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Books > History > Biography > Bilders of Modern India Lajpat Rai Life and Work
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Bilders of Modern India Lajpat Rai Life and Work
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PREFACE

"You somehow must snatch time for a volume of memoirs time and again I pressed this suggestion on my chief, particularly when I found him reminiscing, offering bits out of a rich storehouse. I fancy many others made a like request. What reply the others got I do not know. To me it used to be-"Let that be your care" or words to that effect. Now and then, though (and at times without the suggestion being made to him), after narrating an interesting reminiscence he would add-"I'd include this in my memoirs."

The request I made in all earnestness. The reply I never took seriously-neither his No, nor the alternative proposed.

Had I taken it seriously I would naturally have sought his guidance as to how to go about it, where to look for my material and how to collect it, which sources were to be tapped. And which persons to be requested for information or letters, etc. And, of course, as the prime source for the needed material I would ply him with volley after volley of questions- and at times make him lose patience with me-all which I never did. Nothing of the kind ever crossed my mind. His customary reply I took as convenient terse formula just to put me off.

The guidance from the prime source one day became unavailable and the loconic reply had to be taken seriously. What had seemed an evasive formula began to assume the aspect of a testament and a command. Well aware that the life story of Lajpat Rai was an epic theme, I was aware equally of my own very limited capability. I had never done any biographical writing even in a small way, but what is more I regularly felt that something in my temperament disqualified me for venturing here-that biography was not just my cup of tea-except as a reader.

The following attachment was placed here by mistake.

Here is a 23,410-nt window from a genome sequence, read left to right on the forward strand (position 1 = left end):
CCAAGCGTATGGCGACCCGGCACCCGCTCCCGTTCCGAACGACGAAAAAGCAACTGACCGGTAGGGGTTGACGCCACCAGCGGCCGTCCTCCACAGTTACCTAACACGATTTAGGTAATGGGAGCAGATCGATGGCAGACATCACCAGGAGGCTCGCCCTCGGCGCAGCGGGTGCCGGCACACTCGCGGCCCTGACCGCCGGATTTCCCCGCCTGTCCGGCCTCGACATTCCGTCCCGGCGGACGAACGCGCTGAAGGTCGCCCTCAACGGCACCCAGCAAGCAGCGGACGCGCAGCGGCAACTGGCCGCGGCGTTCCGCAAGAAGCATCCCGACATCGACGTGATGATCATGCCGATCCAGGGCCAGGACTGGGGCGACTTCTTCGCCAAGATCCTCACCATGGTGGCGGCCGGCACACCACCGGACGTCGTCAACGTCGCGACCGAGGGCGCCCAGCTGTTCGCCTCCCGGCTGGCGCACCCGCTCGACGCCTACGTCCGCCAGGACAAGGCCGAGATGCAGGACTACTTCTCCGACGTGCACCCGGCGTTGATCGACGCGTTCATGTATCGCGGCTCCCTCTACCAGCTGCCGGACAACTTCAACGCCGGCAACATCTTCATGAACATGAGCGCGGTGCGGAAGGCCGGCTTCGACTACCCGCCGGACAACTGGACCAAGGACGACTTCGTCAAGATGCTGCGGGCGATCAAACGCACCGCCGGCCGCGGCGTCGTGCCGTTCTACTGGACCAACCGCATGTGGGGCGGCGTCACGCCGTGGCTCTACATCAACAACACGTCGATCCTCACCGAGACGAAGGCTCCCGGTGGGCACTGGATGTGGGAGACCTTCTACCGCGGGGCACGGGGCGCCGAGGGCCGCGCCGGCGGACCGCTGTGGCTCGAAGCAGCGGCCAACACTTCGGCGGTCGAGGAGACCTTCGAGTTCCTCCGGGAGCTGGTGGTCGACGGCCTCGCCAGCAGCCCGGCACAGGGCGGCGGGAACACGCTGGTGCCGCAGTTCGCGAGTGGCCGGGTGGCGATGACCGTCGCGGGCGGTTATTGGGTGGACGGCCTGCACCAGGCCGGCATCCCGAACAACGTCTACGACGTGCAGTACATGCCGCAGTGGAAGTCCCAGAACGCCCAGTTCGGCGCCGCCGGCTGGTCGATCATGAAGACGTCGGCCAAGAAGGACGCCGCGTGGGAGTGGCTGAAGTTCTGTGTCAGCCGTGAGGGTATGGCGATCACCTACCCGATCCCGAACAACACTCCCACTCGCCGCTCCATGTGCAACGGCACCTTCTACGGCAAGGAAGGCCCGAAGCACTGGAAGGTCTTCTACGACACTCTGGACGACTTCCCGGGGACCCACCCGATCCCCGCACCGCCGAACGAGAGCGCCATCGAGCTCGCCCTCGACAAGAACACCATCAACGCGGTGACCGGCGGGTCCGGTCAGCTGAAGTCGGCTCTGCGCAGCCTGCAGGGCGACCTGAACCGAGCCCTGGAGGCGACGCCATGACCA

Still the epic theme beckoned. It persisted, and so did hesitancy for I had not done even the minimum that had rested just with myself-jotting down my own recollections and, for the future keeping some sort of a journal nothing down therein whatever seemed worthwhile.

Particularly dear to Lalaji, C.F. Andrews had kept very close to him since his return from the war-time exile, and, besides had taken the keenest interest in our weekly. The people, from its very birth and, therefore, had full opportunity ‘to assess my capability. He was best fitted to measure it against the epic theme. He offered to guide me, to help me with counsel at every stage, to go through the MS, to sponsor it, to place it with a good publishing house.

The credit for the launching surely goes to his generous offer and insistence; but after a preliminary pre-launching, discussion it was agreed between us that a more fruitful session must wait till a substantial part of the first draft was ready and by that time that noble soul had departed.

The story of a succession of delays may be a tedious narrative and a futility. In such a situation it is much simpler for an author to accept the entire blame leaving the rest to the reader.

The partition damage, however, has to be mentioned not to absolve the writer of any portion of blame, but for a different reason - to warn the reader that the bulk of valuable papers was irretrievably lost, including Lalaji’s own correspondence files and clippings albums. Many of the other sources that had to be tapped became either useless or inaccessible. It is under this severe handicap that the project-uprooted by partition and transplanted-has had to be completed. In retrospect it looks providential that the first draft that had somehow been salvaged contained copious excerpts from many of the papers no longer available after the ‘47 tragedy.